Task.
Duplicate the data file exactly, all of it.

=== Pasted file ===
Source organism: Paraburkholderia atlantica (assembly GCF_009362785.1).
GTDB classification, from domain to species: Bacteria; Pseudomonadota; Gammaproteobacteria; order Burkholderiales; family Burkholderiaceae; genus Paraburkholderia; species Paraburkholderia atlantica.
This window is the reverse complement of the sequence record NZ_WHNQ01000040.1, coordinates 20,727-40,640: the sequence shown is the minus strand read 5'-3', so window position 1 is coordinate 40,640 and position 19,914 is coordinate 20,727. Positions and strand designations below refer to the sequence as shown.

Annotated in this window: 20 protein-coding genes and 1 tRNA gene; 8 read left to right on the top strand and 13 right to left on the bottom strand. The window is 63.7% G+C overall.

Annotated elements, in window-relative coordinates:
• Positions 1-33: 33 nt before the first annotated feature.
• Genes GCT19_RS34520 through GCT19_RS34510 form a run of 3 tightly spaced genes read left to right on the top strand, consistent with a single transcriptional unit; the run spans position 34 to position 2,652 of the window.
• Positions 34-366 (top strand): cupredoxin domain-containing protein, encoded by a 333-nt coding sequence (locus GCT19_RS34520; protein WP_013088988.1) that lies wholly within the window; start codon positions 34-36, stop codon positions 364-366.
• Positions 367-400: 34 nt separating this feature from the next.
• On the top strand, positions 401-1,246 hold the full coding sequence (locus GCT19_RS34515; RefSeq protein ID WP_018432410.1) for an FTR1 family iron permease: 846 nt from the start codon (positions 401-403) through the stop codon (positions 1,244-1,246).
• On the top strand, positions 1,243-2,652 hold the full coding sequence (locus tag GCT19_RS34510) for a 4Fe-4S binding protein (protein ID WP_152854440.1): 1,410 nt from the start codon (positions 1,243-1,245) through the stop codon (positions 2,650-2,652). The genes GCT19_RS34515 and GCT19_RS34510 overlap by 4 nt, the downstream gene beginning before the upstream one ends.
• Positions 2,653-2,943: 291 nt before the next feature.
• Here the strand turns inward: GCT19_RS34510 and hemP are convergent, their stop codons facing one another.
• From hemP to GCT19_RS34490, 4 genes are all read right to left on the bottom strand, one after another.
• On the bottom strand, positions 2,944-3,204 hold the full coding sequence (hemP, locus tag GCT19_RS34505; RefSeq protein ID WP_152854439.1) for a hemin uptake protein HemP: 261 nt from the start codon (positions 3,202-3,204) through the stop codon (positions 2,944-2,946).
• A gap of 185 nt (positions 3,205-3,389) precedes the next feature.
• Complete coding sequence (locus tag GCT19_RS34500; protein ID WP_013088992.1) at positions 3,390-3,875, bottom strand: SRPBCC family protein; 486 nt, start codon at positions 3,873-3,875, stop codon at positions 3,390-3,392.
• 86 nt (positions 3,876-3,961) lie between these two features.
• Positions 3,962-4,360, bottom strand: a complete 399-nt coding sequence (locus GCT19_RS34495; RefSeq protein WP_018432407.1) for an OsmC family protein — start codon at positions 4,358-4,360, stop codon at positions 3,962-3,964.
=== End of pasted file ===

Source organism: Paraburkholderia atlantica (assembly GCF_009362785.1).
GTDB classification, from domain to species: Bacteria; Pseudomonadota; Gammaproteobacteria; order Burkholderiales; family Burkholderiaceae; genus Paraburkholderia; species Paraburkholderia atlantica.
This window is the reverse complement of the sequence record NZ_WHNQ01000040.1, coordinates 20,727-40,640: the sequence shown is the minus strand read 5'-3', so window position 1 is coordinate 40,640 and position 19,914 is coordinate 20,727. Positions and strand designations below refer to the sequence as shown.

Annotated in this window: 20 protein-coding genes and 1 tRNA gene; 8 read left to right on the top strand and 13 right to left on the bottom strand. The window is 63.7% G+C overall.

Annotated elements, in window-relative coordinates:
• Positions 1-33: 33 nt before the first annotated feature.
• Genes GCT19_RS34520 through GCT19_RS34510 form a run of 3 tightly spaced genes read left to right on the top strand, consistent with a single transcriptional unit; the run spans position 34 to position 2,652 of the window.
• Positions 34-366 (top strand): cupredoxin domain-containing protein, encoded by a 333-nt coding sequence (locus GCT19_RS34520; protein WP_013088988.1) that lies wholly within the window; start codon positions 34-36, stop codon positions 364-366.
• Positions 367-400: 34 nt separating this feature from the next.
• On the top strand, positions 401-1,246 hold the full coding sequence (locus GCT19_RS34515; RefSeq protein ID WP_018432410.1) for an FTR1 family iron permease: 846 nt from the start codon (positions 401-403) through the stop codon (positions 1,244-1,246).
• On the top strand, positions 1,243-2,652 hold the full coding sequence (locus tag GCT19_RS34510) for a 4Fe-4S binding protein (protein ID WP_152854440.1): 1,410 nt from the start codon (positions 1,243-1,245) through the stop codon (positions 2,650-2,652). The genes GCT19_RS34515 and GCT19_RS34510 overlap by 4 nt, the downstream gene beginning before the upstream one ends.
• Positions 2,653-2,943: 291 nt before the next feature.
• Here the strand turns inward: GCT19_RS34510 and hemP are convergent, their stop codons facing one another.
• From hemP to GCT19_RS34490, 4 genes are all read right to left on the bottom strand, one after another.
• On the bottom strand, positions 2,944-3,204 hold the full coding sequence (hemP, locus tag GCT19_RS34505; RefSeq protein ID WP_152854439.1) for a hemin uptake protein HemP: 261 nt from the start codon (positions 3,202-3,204) through the stop codon (positions 2,944-2,946).
• A gap of 185 nt (positions 3,205-3,389) precedes the next feature.
• Complete coding sequence (locus tag GCT19_RS34500; protein ID WP_013088992.1) at positions 3,390-3,875, bottom strand: SRPBCC family protein; 486 nt, start codon at positions 3,873-3,875, stop codon at positions 3,390-3,392.
• 86 nt (positions 3,876-3,961) lie between these two features.
• Positions 3,962-4,360, bottom strand: a complete 399-nt coding sequence (locus GCT19_RS34495; RefSeq protein WP_018432407.1) for an OsmC family protein — start codon at positions 4,358-4,360, stop codon at positions 3,962-3,964.